I’ve spent ten years attending universities of one form or another. No, this is not bragging. But I think I have a pretty good perspective on what college can and cannot do for you.
For those who like to keep score, here are the expensive pieces of paper I with fancy writing that I have collected in my lifetime:
- A Bachelor’s degree in history, with a focus on pre-Revolutionary and early American history up to and through the Civil War (4 years)
- A Master’s degree in political science, with a focus on international relations (2 years)
- A juris doctor (3 years)
- A Master’s in business administration (1 year)
The title of this post says it all, and probably spoils the denouement. And many who talk about college these days, myself included, tend to concentrate on what a waste of time and money it is (it is). I’m going to do something a little different, though, and talk about the things that university can teach you. Here we go.
Time Management: This is true for all college, but I found it to especially be the case when I was in law school.
I honestly didn’t find college all that difficult in general, likely because I largely studied subjects firmly within the liberal arts and humanities and not science or engineering. But even so, the sheer amount of material that gets thrown at you in college can be staggering. It’s all about prioritizing, not just your work, but your life. I did learn how to juggle several different projects, meet deadlines, and handle a busy schedule while maintaining a personal life. These skills have helped me immensely in my professional career. I would break time management down into three phases
- Priorities: Work big-to-small, and do the important stuff first. Sometimes what’s most important means what is due first. But keep in mind that importance is not always based on time.
- Balance: If you burn yourself out, you will do nobody any favors. You also don’t want your personal relationships to suffer. Lastly, you still want to be well-rounded and “interesting,” not just for your own edification but, like it or not, most job interviews nowadays are more like personality tests than tests of raw skill and experience. Potential employers want to see if you pass the “canoe test”: “Would I want to be stuck in a canoe with this person?” How you look on paper is only a part of it. Cultivate your life. (Ed Latimore writes a lot of great stuff about personal development, so go read his entire blog.)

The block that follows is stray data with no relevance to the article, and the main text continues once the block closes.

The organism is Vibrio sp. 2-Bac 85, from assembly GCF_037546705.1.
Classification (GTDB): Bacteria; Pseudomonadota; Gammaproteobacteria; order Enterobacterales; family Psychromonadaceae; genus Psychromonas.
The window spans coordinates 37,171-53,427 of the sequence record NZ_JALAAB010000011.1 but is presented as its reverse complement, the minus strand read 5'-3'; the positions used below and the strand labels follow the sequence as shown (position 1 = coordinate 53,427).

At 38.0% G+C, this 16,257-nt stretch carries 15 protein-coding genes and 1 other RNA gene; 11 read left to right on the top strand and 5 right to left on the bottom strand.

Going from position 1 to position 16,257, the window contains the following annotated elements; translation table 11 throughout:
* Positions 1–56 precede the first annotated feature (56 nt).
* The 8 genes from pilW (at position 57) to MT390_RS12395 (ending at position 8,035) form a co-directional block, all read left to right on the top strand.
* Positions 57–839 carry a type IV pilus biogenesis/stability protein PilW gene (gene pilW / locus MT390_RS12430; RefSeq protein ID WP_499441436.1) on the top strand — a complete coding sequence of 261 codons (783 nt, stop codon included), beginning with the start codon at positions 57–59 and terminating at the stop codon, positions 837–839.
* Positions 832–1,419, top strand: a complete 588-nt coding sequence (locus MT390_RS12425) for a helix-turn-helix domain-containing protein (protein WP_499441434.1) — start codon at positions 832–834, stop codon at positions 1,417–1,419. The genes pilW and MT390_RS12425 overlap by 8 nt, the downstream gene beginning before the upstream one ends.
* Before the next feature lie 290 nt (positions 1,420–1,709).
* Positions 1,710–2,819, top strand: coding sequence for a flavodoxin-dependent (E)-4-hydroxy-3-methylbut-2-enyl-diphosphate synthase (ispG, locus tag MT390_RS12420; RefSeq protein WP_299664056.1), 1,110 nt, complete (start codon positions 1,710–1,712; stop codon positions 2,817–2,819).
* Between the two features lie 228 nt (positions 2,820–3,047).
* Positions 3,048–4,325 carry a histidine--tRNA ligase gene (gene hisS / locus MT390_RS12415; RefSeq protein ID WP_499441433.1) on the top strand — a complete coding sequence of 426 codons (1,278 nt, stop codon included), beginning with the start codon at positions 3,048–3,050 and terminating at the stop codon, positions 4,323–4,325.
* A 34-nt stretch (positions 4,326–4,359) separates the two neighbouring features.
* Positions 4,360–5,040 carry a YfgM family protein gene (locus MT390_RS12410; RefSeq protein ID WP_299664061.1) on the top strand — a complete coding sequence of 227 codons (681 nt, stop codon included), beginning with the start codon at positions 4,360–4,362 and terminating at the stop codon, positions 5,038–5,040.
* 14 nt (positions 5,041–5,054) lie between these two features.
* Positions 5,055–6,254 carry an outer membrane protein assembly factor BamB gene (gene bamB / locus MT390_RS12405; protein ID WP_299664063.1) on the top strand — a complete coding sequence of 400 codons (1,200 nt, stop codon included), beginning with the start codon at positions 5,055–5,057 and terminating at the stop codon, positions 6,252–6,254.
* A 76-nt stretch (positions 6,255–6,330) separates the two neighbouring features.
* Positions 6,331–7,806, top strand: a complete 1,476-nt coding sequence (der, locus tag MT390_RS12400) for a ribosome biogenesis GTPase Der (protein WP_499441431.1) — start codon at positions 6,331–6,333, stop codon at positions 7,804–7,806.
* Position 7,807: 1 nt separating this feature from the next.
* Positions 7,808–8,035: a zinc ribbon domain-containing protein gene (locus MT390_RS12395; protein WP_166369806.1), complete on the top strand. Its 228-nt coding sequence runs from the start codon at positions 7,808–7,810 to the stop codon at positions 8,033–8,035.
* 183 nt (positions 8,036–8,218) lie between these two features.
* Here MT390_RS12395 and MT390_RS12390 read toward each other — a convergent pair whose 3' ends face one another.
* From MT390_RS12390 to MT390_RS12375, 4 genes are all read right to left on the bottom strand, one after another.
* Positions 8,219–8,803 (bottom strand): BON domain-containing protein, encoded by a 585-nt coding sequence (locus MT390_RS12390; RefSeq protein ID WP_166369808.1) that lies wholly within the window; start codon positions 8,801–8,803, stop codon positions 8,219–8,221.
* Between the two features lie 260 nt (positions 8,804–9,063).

- Focus: When you start something, finish it. Avoid needless distractions, and get your work done. This is an absolute necessity in almost every university program, whether it’s based in science, the arts, or the humanities. It’s so obvious, yet focus is a learned skill. Tuning out the world–and other assignments–to finish this one is not always an easy thing. How do you learn this? Through reps (necessity) and straight-up aversion (not wanting to waste time and money). You learn via practice to develop what Mike Cernovich calls “ruthless focus,” a useful skill no matter what you do. That said, you are focusing on meeting the specific requirements of your professor, which isn’t necessarily a bad thing, since in life, if you are working for someone else, either a boss or a client, you really are a slave to their requirements.
Dealing with Difficult People: The world is full of jerks. Many of them tend to congregate at American universities, both as students and as professors. And guess what: By and large, you have to learn how to deal with them. We all share the same real estate here on Earth, after all.
What I learned is the ability to pick my battles. There were so many instances where I could have gotten into it with students and teachers, but wisely didn’t. The question to ask is, to use a sports metaphor: Does this conversation move the ball forward for me? If yes, do it. If no–whether if the ball stays doesn’t move at all or actually goes backwards–it’s not worth it, especially in today’s college environment where you can get disciplined for wrongthink.
Becoming an Autodidact: When you’re writing any kind of research paper, or a legal brief, you need to DOCUMENT AND SUPPORT ALL OF YOUR SOURCES WITH CREDIBLE AUTHORITY. In the law, this is through DULY ENACTED STATUTES AND LEGALLY BINDING PRECEDENT, though certain non-binding, extra-jurisdictional cases or articles and commentaries. And as with any kind of authority, PRIMARY SOURCES ARE BEST.
I’m putting this stuff in bold and capital letters to stress how important this is. Even in an on-line argument, you should back your position up. And I don’t mean just tossing an image or a link out there, but reading and, more importantly, understanding what the cited authority says.